Dominique M. Gross is a professor in the School of Public Policy at Simon Fraser University. She is the author of the C.D. Howe Institute commentary Temporary Foreign Workers In Canada: Are They Really Filling Labour Shortages?
Canada's temporary foreign worker program attracts regular media attention and increasing scrutiny from working and out-of-work Canadians. Most recently, workers in British Columbia have claimed that their employment has been progressively disregarded by a restaurant franchise in favour of hiring of full-time TFWs. Coming after similar disputes elsewhere in B.C., Saskatchewan and Ontario, this has raised public pressure for changes. The federal government must overcome large information gaps about Canada's job markets and ensure that employers give priority to domestic workers.
In addition to public pressure to amend the program, there is growing research evidence that the Canadian TFW program can contribute to domestic unemployment. In response, in early 2013, the federal government restored some constraints – such as longer job advertising by employers, less flexibility in lowering wage offers to TFWs and a fee for processing employer applications to hire TFWs. But Ottawa should do better.
The goal of a TFW program is to accommodate labour shortages that would otherwise create difficulties for businesses to operate in a steady way. However, key components of employers' hiring decisions are worker productivity and worker costs. A well-designed TFW program must carefully take this into account to avoid giving priority to foreign workers.
This can be done with constraints on hiring foreign workers, which must be strictly enforced, or it can be done by adjusting hiring costs to favour domestic workers.
Temporary foreign workers are meant to fill short-term labour shortages, so it is necessary to have excellent information about the state of labour markets, at both regional and occupational levels. Employers must have easy access to information about availability of workers for their open jobs to search more effectively domestically, and the government must know whether there really are shortages in regional occupations before providing authorizations to hire TFWs. On this score, there is much work to be done.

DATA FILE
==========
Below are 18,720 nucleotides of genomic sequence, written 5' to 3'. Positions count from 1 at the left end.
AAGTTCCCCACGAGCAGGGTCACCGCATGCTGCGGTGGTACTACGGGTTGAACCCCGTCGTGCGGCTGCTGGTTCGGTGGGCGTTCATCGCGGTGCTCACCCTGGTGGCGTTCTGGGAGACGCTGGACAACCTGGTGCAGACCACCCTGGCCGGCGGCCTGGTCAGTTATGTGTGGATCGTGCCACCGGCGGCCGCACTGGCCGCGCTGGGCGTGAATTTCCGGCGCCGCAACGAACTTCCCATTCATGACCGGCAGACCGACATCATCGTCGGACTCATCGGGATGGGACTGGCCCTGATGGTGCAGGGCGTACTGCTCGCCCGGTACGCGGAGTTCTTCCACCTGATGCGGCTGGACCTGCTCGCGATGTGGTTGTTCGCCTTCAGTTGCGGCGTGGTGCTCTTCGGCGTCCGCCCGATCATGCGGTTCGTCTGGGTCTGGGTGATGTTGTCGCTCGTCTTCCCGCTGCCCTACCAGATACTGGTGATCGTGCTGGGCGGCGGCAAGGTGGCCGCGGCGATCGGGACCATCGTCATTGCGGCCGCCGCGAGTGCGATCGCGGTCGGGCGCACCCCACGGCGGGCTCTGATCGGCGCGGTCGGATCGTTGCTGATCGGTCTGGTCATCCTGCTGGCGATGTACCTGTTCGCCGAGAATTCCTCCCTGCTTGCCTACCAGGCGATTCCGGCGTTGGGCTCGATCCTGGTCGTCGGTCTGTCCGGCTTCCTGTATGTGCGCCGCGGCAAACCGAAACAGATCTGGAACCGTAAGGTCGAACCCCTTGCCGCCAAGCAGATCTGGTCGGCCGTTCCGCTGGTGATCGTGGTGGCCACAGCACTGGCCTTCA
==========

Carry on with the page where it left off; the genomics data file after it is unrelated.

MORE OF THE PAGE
Permanent jobs should not be filled by temporary workers. Recent changes to TFW program hiring rules increase the time that employers must advertise for open positions, from two to four weeks. While this move is well intentioned, it does not address needed improvements in knowledge about the availability of domestic workers. Also, it does not solve the government's understanding of the location and nature of labour shortages.
So what to do?
Labour market information must improve. This can happen either through regular collection of detailed statistics or by having well-informed local labour offices in charge of matching domestic workers with job vacancies. Both may be quite costly to develop.
Also, financial incentives can be used to encourage hiring domestic workers and make access to TFWs stricter. Recently, the federal government introduced a $275 administrative fee per individual TFW application. This change recognizes the role in employer decisions of relative hiring costs between domestic and foreign workers. That said, it is difficult to imagine that such a small fee will increase employers' incentives to search for local workers.
Some countries use such hiring fees as regulatory tools: They adjust them across sectors according to firms' sizes and industries' dependency on TFWs.
Over time, easy access to TFWs leads to firms offering less training and lack of adjustment in wages, especially in low-skill jobs. This makes many occupations less attractive to domestic workers, thus generating a rising demand for TFWs and potentially higher domestic unemployment. This is particularly true for low-skill workers, who generally face unemployment rates at least twice higher than skilled workers.
Unless there is clear information about which specific regional occupations experience true labour shortages and access to TFWs is limited accordingly, the Canadian program should not cover low-skill occupations.
Canada needs a TFW program. But it can no longer be available for a wide set of occupations, given the lack of knowledge about actual shortages.
A successful program would encourage employers to attract and train domestic workers for jobs that are permanent and that ensure stability of their business activity in the short-term. The current Canadian program falls short of these goals.